Tampa Fishing Reports

July 2009 Fishing Report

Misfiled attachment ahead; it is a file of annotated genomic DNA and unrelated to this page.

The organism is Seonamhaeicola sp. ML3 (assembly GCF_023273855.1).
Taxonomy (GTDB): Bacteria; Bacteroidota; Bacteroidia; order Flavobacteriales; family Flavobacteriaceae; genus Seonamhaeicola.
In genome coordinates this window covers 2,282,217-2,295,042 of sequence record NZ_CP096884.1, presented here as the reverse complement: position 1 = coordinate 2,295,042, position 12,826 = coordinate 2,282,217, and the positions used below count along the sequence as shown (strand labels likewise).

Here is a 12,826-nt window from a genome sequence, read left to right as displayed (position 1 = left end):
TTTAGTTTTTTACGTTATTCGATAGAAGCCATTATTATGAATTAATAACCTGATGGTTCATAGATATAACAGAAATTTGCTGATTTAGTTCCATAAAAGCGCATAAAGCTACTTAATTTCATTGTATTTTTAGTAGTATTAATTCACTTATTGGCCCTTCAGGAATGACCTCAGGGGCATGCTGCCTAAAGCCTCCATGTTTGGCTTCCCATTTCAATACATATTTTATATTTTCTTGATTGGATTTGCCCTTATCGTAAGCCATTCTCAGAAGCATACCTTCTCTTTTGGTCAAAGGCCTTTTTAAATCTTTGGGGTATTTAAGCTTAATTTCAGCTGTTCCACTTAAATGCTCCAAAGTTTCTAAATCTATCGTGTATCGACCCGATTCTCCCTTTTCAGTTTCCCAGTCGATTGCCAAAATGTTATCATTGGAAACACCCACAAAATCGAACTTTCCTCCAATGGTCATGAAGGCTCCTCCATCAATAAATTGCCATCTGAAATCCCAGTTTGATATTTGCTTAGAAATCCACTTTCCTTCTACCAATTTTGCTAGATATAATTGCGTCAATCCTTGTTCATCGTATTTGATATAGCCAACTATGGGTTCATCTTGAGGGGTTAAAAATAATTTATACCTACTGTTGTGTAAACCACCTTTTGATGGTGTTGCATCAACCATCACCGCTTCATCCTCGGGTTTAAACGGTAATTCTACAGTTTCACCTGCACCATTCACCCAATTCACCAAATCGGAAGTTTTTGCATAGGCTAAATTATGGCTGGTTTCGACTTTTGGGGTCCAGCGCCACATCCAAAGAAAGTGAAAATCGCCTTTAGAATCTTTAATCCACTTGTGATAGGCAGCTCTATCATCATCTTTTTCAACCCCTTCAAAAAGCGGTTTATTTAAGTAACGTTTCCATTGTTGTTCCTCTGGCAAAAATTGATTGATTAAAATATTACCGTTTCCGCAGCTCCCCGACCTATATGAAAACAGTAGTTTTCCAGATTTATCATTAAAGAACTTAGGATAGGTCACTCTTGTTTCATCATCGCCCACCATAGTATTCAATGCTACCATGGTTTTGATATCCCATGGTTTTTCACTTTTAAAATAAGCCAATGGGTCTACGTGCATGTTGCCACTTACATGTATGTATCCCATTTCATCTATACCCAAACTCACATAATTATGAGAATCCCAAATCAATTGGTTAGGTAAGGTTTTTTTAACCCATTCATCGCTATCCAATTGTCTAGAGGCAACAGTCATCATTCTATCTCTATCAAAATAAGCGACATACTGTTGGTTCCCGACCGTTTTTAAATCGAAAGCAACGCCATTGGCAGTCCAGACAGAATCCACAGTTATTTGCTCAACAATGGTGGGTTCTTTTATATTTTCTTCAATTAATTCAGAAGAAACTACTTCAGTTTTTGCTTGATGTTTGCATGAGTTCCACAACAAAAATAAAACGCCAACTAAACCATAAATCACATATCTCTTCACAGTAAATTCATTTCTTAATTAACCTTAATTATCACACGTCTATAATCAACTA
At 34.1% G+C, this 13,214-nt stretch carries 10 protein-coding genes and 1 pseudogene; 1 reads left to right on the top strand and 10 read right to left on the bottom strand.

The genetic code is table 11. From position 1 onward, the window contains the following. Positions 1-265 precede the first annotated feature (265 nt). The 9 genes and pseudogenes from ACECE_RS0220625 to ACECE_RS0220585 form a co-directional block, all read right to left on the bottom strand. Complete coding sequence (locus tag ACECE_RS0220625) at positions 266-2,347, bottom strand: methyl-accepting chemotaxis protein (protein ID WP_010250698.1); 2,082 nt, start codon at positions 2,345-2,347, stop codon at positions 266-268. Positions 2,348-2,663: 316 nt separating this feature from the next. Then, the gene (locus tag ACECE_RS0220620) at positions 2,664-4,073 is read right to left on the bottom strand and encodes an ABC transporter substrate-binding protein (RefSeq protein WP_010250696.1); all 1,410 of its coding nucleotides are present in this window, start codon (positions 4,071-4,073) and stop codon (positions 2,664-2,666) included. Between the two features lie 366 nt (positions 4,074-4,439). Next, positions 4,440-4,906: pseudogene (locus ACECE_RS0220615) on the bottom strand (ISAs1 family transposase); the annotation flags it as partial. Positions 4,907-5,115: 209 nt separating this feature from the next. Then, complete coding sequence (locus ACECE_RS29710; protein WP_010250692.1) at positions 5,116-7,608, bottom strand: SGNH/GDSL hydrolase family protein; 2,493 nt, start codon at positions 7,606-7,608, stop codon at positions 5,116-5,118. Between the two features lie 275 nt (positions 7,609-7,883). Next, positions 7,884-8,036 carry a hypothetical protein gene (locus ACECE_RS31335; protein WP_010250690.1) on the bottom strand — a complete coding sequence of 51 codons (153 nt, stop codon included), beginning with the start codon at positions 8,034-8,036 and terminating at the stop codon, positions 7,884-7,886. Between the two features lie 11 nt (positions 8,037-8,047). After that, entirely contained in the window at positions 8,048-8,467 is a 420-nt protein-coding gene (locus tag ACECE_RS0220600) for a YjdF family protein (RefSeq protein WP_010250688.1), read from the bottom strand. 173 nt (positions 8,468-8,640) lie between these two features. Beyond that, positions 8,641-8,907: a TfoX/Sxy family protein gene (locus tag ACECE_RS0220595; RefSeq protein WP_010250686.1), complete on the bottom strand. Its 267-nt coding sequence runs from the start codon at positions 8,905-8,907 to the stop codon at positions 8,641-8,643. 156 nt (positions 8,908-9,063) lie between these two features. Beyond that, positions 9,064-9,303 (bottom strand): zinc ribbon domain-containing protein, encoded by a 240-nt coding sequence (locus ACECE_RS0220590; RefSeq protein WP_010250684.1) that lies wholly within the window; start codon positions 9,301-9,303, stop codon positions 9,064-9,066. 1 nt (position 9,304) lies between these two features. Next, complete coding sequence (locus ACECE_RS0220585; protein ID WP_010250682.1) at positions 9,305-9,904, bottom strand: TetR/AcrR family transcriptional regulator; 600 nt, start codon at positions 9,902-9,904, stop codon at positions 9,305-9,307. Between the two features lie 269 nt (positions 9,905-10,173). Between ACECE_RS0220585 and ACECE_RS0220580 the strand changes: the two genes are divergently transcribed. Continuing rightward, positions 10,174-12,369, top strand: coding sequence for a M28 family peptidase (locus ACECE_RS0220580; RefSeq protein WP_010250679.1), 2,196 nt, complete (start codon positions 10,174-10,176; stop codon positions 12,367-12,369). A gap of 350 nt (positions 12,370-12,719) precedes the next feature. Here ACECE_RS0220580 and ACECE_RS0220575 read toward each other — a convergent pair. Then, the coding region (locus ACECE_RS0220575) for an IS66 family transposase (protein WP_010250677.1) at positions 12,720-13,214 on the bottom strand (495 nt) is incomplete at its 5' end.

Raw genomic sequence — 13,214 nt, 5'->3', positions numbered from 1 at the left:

Tampa fishing efforts over the last month were primarily focused on snook and redfish, however on weaker tide days, several trips were run to near shore reefs and rock piles. The excitement of these trips is that you never know what's going to show up. Large Spanish mackerel and mangrove snapper were dependable targets earlier in the last month, but bonita, kingfish, cobia and barracuda would all make occasional appearances. The key to maximizing your Tampa fishing trips to these areas is to arrive with plenty of whitebait and be prepared to distribute it liberally. This will bring any predator in the neighborhood to the back of your boat in pretty short order. Steel leaders are a must when targeting anything other than snapper and grouper as most of the other residents have a good set of teeth. Tampa fishing on near shore reefs tends to slow down as summer progresses but still may represent a good alternative on "weak tide" days. Redfishing was excellent during the last strong tide phase in June. When targeting this species at this time of year, remember that they will seek shelter from summer's heat in the shade of docks and mangroves. This being the case, a highly effective approach is to throw cut baits to the mangrove edges and under docks. Leave a bait just a few feet from the shade and you may catch no fish. Yet, make a precision cast into a shaded, recessed area along a mangrove shoreline and hang on...a jarring redfish strike is likely to follow. Redfish are fairly "social" fish, so if you find one in an area, prospect the immediate area thoroughly as the one fish is likely to have company. If a typically productive area does not yield fish within fifteen to twenty minutes, just move on as redfish will usually eat fairly quickly when you find them. July should offer excellent Tampa fishing for redfish on any day with strong tidal movement. June means snook fishing action and this year was no different. Deep cuts along any major pass have been and will continue to hold snook. Outside beach swash channels adjacent to these passes will as well. Locating these fish is really the easy part as snook will show up in the same predictable locations every year and are often very easy to see. It's more a matter of figuring out when they want to eat. Fish snook holding areas on different phases of the tide until you figure this out. Low light periods early and late in the day will be productive as will times of heavier tidal movement. With the summer spawn still in process, these fish are hungry and will, at times, aggressively pursue a wide range of live baits. Fish these un-weighted unless tidal movement is strong. In this case, a small split shot may increase your hookups. Although a little more difficult to catch than the redfish, the initial runs and jumps of a snook will keep you coming back for more. Tampa snook fishing will become a little more difficult as summer's heat settles in but large fish will still be available in July. Another opportunity that presents itself through the summer, depending on our wind direction, is beach tarpon. These fish are still here but strong onshore winds can move these fish off our beaches. The best bet is to plan a trip for redfish and snook and then, if calm near shore waters prevail when your fishing day arrives, take an early shot at tarpon. Good luck and good fishing.

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